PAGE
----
11. Kelvin Waves and Tropical Cyclogenesis: A Global Survey Authors: Carl J. Schreck III Published: 15th June, 2015 Abstract: Convectively coupled atmospheric Kelvin waves are among the most prominent sources of synoptic-scale rainfall variability in the tropics, but large uncertainties surround their role in tropical cyclogenesis. This study identifies the modulation of tropical cyclones relative to the passage of a Kelvin wave’s peak rainfall (i.e., its crest) in each basin. Tropical cyclogenesis is generally inhibited for 3 days before the crest and enhanced for 3 days afterward. Composites of storms forming in the most favorable lags illustrate the dynamical impacts of the waves. In most basins, the tropical cyclone actually forms during the convectively suppressed phase of the wave. The 850-hPa equatorial westerly anomalies provide the cyclonic vorticity for the nascent storm, and 200-hPa easterly anomalies enhance the outflow. The wind anomalies persist at both levels longer than the Kelvin wave’s period and are often related to the Madden–Julian oscillation (MJO). The onset of these wind anomalies occurs with the Kelvin wave passage, while the MJO apparently establishes their duration. Many of the composites also show evidence of an easterly wave from which the tropical cyclone develops. The composite easterly wave amplifies or even initiates within the Kelvin wave crest. These results show the importance of Kelvin waves interacting with the MJO and easterly waves during tropical cyclogenesis. Given that Kelvin waves often circumnavigate the globe, these results show promise for long-range forecasting of tropical cyclogenesis in all basins. Link to full paper: https://journals.ametsoc.org/doi/pdf/10.1175/MWR-D-15-0111.1
  12. Subseasonal Forecasts of Convectively Coupled Equatorial Waves and the MJO: Activity and Predictive Skill Authors: Matthew A. Janiga, Carl J. Schreck III, James A. Ridout, Maria Flatau, Neil P. Barton, E. Joseph Metzger and Carolyn A. Reynolds Published: 30th March, 2018 (published online; 16th July, 2018) Abstract: In this study, the contribution of low-frequency (>100 days), Madden–Julian oscillation (MJO), and convectively coupled equatorial wave (CCEW) variability to the skill in predicting convection and winds in the tropics at weeks 1–3 is examined. We use subseasonal forecasts from the Navy Earth System Model (NESM); NCEP Climate Forecast System, version 2 (CFSv2); and ECMWF initialized in boreal summer 1999–2015. A technique for performing wavenumber–frequency filtering on subseasonal forecasts is introduced and applied to these datasets. This approach is better able to isolate regional variations in MJO forecast skill than traditional global MJO indices. Biases in the mean state and in the activity of the MJO and CCEWs are smallest in the ECMWF model. The NESM overestimates cloud cover as well as MJO, equatorial Rossby, and mixed Rossby–gravity/tropical depression activity over the west Pacific. The CFSv2 underestimates convectively coupled Kelvin wave activity. The predictive skill of the models at weeks 1–3 is examined by decomposing the forecasts into wavenumber–frequency signals to determine the modes of variability that contribute to forecast skill. All three models have a similar ability to simulate low-frequency variability but large differences in MJO skill are observed. The skill of the NESM and ECMWF model in simulating MJO-related OLR signals at week 2 is greatest over two regions of high MJO activity, the equatorial Indian Ocean and Maritime Continent, and the east Pacific. The MJO in the CFSv2 is too slow and too weak, which results in lower MJO skill in these regions. Link to full paper: https://journals.ametsoc.org/doi/pdf/10.1175/MWR-D-17-0261.1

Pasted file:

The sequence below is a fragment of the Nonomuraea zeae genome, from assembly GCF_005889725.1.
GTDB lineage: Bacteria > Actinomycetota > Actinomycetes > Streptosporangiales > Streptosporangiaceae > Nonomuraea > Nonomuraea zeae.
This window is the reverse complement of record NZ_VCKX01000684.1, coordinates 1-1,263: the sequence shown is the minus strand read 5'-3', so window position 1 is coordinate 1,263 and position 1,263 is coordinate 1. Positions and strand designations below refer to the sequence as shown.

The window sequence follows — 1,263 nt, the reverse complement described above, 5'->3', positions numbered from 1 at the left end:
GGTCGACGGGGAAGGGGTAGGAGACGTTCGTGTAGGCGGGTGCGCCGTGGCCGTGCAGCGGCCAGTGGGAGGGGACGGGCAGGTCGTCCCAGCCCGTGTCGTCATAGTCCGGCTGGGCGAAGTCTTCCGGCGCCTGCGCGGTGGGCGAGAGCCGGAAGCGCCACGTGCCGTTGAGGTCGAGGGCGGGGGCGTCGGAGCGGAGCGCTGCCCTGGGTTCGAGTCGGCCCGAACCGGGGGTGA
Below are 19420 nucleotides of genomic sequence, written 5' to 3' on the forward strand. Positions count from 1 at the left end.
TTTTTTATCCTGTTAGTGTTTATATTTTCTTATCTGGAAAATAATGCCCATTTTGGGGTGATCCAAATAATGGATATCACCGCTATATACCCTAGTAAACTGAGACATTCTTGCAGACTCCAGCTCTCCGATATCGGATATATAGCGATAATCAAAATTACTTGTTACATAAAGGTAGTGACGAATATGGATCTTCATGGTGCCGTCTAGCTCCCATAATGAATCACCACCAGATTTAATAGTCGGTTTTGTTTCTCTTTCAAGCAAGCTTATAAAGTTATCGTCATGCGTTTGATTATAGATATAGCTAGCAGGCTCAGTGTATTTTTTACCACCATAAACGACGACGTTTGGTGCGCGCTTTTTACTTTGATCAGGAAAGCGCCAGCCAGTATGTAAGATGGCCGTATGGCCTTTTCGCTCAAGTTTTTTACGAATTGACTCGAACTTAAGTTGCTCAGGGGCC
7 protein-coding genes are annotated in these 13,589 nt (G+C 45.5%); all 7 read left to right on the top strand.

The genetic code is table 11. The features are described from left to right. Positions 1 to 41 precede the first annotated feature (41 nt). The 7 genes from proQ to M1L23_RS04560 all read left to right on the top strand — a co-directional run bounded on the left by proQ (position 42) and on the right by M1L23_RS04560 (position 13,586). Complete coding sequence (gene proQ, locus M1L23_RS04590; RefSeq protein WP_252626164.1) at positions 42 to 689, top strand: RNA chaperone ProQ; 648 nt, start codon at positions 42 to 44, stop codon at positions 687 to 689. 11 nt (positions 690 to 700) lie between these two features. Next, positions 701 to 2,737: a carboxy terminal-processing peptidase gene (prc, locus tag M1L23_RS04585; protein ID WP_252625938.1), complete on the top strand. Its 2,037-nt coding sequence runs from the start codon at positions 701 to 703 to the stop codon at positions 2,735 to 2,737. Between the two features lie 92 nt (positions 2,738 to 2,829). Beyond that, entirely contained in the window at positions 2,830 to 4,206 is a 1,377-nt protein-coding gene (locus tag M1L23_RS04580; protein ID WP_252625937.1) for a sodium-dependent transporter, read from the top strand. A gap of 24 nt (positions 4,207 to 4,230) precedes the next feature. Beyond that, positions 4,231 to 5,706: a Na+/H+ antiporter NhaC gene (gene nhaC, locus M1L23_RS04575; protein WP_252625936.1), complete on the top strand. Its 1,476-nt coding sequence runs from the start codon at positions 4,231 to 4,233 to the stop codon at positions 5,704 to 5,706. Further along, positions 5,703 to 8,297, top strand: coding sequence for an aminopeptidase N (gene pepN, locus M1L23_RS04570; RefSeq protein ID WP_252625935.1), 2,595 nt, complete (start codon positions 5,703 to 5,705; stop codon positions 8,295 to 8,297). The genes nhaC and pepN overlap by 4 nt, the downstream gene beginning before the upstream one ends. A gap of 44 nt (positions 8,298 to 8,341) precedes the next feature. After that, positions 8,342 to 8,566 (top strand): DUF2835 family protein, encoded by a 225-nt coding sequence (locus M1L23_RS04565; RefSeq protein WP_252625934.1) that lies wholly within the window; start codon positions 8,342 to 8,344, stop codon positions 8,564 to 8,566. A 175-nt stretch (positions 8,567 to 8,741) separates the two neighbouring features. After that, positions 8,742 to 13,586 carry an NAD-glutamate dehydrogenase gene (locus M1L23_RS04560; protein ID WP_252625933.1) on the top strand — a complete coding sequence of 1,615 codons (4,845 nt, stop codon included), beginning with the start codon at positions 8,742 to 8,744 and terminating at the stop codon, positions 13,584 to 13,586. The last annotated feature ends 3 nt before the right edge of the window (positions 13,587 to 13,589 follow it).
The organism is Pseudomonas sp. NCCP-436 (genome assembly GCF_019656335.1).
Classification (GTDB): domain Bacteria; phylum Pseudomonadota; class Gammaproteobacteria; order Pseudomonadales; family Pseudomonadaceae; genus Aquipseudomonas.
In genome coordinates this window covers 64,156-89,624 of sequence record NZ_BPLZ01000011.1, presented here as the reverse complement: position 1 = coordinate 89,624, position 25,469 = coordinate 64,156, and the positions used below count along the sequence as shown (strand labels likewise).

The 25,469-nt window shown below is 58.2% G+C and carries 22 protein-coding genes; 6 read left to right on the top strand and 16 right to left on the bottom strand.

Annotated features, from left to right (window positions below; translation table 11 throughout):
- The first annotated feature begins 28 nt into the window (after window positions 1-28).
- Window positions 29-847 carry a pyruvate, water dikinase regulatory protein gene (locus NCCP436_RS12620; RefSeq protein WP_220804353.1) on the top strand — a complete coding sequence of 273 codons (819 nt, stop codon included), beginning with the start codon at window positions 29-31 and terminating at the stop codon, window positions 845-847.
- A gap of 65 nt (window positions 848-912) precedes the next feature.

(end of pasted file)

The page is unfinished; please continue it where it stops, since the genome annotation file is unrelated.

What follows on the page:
13. Climate science in the tropics: waves, vortices and PDEs Authors: Boualem Khouider, Andrew J Majda and Samuel N Stechmann Published: 16th November, 2012 Abstract: Clouds in the tropics can organize the circulation on planetary scales and profoundly impact long range seasonal forecasting and climate on the entire globe, yet contemporary operational computer models are often deficient in representing these phenomena. On the other hand, contemporary observations reveal remarkably complex coherent waves and vortices in the tropics interacting across a bewildering range of scales from kilometers to ten thousand kilometers. This paper reviews the interdisciplinary contributions over the last decade through the modus operandi of applied mathematics to these important scientific problems. Novel physical phenomena, new multiscale equations, novel PDEs, and numerical algorithms are presented here with the goal of attracting mathematicians and physicists to this exciting research area. Link to full paper: https://www.math.nyu.edu/faculty/majda/pdfFiles/Nonlinearity_MajdaKhouiderStechmann_3.17.12.pdf
  14. Absolute and Convective Instability of the African Easterly Jet Authors: Michael Diaz and Anantha Aiyyer Published: 28th January, 2015 Abstract: The stability of the African easterly jet (AEJ) is examined using idealized numerical simulations. It is found that a zonally homogeneous representation of the AEJ can support absolute instability in the form of African easterly waves (AEWs). This finding is verified through a local energy budget, which demonstrates the presence of both upstream and downstream energy fluxes. These energy fluxes allow unstable wave packets to spread upstream and downstream relative to their initial point of excitation. This finding is further verified by showing that the ground-relative group velocity of these wave packets has both eastward and westward components. In contrast with normal-mode instability theory, which emphasizes wave growth through energy extraction from the basic state, the life cycle of the simulated AEWs is strongly governed by energy fluxes. Convergent fluxes at the beginning of the AEW storm track generate new AEWs, whereas divergent fluxes at the end of the storm track lead to their decay. It is argued that, even with small normal-mode growth rates and a short region of instability, the presence of absolute instability allows AEWs to develop through the mixed baroclinic–barotropic instability mechanism, because upstream energy fluxes allow energy extracted through baroclinic and barotropic conversion to be recycled between successive AEWs. Link to full paper: https://journals.ametsoc.org/doi/pdf/10.1175/JAS-D-14-0128.1